Kerstin Cooley, a pioneer among female investors in Sweden, has championed gender equality on the investor side, but has proven her influence on the entrepreneurial side as well. Thirty percent of the companies in the Brightly portfolio have female founders—a significant increase from the global average of 1-10 percent. Brightly Ventures measures gender balance, reports back to all investors involved, and also raises active dialogue on the issue.
Since 2013, when Cooley, as a founding partner and CEO started the private capital firm MOOR—largely funded by the owner of gaming company Rovio, of Angry Birds fame—she has been a leading force towards gender inclusiveness in the industry. In recent years, she has served as a mentor to women in several organizations, including Level 20, a nonprofit organization dedicated to improving gender diversity in the European private equity industry; Peak Accelerator, aimed at companies in all areas with a natural focus on sustainability, renewable energy, health, and an active lifestyle; and Unconventional Ventures Accelerator, the first-ever digital accelerator for underrepresented founders in the Nordics.
Cooley is a member of Women in VC, a global community to promote and help other women in the industry, has been nominated among the top 20 female investors in Sweden, and is regularly featured in Sweden’s largest business magazine, Dagens Industri (Today’s Industry), on issues related to gender diversity on both the investor side and entrepreneur side.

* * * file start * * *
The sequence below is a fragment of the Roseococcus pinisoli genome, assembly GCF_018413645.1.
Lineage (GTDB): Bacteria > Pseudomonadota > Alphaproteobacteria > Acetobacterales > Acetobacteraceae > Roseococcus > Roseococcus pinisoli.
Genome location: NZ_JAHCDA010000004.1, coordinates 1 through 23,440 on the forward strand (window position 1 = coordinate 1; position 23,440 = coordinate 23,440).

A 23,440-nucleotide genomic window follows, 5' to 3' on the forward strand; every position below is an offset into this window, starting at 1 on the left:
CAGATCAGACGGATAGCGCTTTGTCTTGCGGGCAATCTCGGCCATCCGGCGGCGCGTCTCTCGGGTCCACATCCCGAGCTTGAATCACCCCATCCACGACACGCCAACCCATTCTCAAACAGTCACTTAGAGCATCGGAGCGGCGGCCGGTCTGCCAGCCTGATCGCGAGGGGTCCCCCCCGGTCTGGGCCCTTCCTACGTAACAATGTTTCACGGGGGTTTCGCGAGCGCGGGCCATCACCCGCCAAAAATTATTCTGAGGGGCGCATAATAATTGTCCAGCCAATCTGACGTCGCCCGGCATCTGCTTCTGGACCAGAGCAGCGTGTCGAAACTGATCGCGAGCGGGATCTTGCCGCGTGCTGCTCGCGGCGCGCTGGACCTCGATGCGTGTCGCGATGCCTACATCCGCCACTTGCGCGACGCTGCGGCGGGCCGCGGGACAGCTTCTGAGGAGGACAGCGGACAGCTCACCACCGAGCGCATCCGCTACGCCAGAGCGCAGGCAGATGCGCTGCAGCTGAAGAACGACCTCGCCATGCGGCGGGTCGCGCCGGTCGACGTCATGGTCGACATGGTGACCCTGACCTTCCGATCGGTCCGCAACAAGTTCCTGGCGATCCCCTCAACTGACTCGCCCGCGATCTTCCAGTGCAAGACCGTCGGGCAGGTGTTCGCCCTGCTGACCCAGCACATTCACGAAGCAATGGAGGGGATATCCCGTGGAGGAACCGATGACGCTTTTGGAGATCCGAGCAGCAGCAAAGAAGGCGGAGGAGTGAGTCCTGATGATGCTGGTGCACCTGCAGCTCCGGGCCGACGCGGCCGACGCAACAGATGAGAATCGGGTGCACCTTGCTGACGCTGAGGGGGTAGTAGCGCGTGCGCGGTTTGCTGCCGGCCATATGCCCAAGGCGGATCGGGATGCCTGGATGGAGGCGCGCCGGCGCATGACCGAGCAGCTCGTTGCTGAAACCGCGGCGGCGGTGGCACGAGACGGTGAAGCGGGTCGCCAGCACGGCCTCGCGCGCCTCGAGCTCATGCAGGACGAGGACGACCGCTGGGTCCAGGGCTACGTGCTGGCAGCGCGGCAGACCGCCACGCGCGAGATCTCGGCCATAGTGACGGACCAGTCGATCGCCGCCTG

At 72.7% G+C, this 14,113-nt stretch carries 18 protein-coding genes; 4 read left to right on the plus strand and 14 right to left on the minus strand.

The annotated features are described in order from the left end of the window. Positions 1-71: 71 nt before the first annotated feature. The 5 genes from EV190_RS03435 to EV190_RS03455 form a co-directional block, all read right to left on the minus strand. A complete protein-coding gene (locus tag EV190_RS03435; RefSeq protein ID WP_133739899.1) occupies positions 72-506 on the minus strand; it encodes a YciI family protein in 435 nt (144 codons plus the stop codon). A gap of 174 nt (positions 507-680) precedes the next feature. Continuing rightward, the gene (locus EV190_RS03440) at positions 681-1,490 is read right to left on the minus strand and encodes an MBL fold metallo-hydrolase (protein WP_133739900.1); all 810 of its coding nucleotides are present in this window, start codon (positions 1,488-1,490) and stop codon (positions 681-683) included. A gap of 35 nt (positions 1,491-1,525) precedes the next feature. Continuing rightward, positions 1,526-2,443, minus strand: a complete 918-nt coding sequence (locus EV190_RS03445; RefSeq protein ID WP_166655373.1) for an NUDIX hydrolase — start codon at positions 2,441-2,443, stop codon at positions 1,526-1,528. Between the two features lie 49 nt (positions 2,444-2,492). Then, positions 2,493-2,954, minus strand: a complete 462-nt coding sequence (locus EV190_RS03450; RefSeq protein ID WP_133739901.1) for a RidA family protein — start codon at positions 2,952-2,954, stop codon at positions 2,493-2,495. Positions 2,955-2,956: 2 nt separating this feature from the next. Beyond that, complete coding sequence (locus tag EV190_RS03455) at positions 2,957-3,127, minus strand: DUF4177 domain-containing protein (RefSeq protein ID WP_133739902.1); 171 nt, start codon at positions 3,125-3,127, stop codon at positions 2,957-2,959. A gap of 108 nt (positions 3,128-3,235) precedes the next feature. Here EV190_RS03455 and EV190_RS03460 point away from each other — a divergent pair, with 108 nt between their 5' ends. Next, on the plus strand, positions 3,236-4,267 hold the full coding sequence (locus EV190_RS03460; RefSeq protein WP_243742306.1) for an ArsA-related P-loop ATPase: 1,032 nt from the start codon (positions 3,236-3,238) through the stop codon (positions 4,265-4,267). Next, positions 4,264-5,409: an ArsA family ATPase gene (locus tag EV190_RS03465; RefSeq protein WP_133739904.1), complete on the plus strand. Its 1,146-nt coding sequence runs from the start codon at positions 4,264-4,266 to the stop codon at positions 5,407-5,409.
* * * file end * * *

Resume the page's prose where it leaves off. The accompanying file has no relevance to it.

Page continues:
Cooley graduated with a Master of Science in international business and started her career at Silicon Valley-based Echelon. By taking the international leap to the U.S. and entering the tech sector, Cooley has shown the next generations of leaders how to break new ground. She has been able to apply knowledge gained through her degree to identify business needs and devise solutions, but the “softer” skills, such as economic history, organizational theory, and leadership, have helped highlight the importance and value of diversity in adding value to business processes.
While gender equality, generally speaking, has traditionally had a relatively strong foundation in Nordic countries, this has not been the case in the investment or tech industries, where Cooley is now having an impact. She says, “We are heading for change in gender diversity in the industry, and it seems to be happening at a fairly rapid pace.”
She is dedicated to raising these issues in an international arena, as well. One way she does this is by taking part in many international, mostly male-dominated panels within the investor industry. For example, she has been a member of the GP Bullhound Investor Allstar jury for many years. And while gender issues have been at the forefront of Cooley’s contribution, she knows true diversity goes far beyond that. She says, “I have a strong belief that heterogeneous groups perform better than homogeneous ones.”